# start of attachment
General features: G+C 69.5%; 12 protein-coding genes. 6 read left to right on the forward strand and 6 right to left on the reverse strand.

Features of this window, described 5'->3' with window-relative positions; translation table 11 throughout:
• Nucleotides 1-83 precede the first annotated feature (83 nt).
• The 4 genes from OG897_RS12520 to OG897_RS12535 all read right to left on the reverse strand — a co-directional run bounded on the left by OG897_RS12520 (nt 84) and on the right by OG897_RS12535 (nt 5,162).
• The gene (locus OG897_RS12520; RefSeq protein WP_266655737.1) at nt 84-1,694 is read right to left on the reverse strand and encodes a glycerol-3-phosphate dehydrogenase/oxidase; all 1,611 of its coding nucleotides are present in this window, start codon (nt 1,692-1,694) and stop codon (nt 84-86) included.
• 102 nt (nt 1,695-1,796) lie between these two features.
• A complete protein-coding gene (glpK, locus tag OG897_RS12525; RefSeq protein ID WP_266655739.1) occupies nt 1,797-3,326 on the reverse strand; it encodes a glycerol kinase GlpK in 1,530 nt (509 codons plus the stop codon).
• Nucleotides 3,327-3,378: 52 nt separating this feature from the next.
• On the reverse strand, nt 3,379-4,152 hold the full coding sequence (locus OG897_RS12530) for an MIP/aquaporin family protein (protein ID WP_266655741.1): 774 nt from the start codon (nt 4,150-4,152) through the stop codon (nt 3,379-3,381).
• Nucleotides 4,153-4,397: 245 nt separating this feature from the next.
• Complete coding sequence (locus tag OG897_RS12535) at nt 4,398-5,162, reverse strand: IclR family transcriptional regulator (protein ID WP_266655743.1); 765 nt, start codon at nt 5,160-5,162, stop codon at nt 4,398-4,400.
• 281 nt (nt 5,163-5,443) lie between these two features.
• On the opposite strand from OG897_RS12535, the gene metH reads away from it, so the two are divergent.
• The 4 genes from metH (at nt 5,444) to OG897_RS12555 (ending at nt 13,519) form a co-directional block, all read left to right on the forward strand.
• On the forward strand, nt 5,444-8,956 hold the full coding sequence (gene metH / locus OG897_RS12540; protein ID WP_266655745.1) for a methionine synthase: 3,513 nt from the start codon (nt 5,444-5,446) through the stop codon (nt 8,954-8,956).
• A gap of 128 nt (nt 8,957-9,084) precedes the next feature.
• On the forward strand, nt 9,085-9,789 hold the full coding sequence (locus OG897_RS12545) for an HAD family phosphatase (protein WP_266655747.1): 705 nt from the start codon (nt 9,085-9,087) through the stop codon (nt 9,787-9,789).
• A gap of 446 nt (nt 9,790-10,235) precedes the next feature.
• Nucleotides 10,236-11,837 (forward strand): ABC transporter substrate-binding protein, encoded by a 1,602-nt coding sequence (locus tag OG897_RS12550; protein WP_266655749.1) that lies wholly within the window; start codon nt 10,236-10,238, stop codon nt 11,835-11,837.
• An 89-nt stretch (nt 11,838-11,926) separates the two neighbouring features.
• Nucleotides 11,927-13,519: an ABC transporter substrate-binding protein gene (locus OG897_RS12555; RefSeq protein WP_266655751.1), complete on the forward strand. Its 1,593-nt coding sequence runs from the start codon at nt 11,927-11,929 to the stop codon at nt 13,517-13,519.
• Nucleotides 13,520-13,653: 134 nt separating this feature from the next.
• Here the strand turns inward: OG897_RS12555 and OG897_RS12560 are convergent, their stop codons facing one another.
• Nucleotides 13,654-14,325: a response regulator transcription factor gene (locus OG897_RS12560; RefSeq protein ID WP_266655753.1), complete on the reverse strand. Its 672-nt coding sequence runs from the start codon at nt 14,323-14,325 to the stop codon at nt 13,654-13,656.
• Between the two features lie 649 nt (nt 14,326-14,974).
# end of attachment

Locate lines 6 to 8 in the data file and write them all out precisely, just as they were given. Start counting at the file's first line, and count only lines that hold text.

• 102 nt (nt 1,695-1,796) lie between these two features.
• A complete protein-coding gene (glpK, locus tag OG897_RS12525; RefSeq protein ID WP_266655739.1) occupies nt 1,797-3,326 on the reverse strand; it encodes a glycerol kinase GlpK in 1,530 nt (509 codons plus the stop codon).
• Nucleotides 3,327-3,378: 52 nt separating this feature from the next.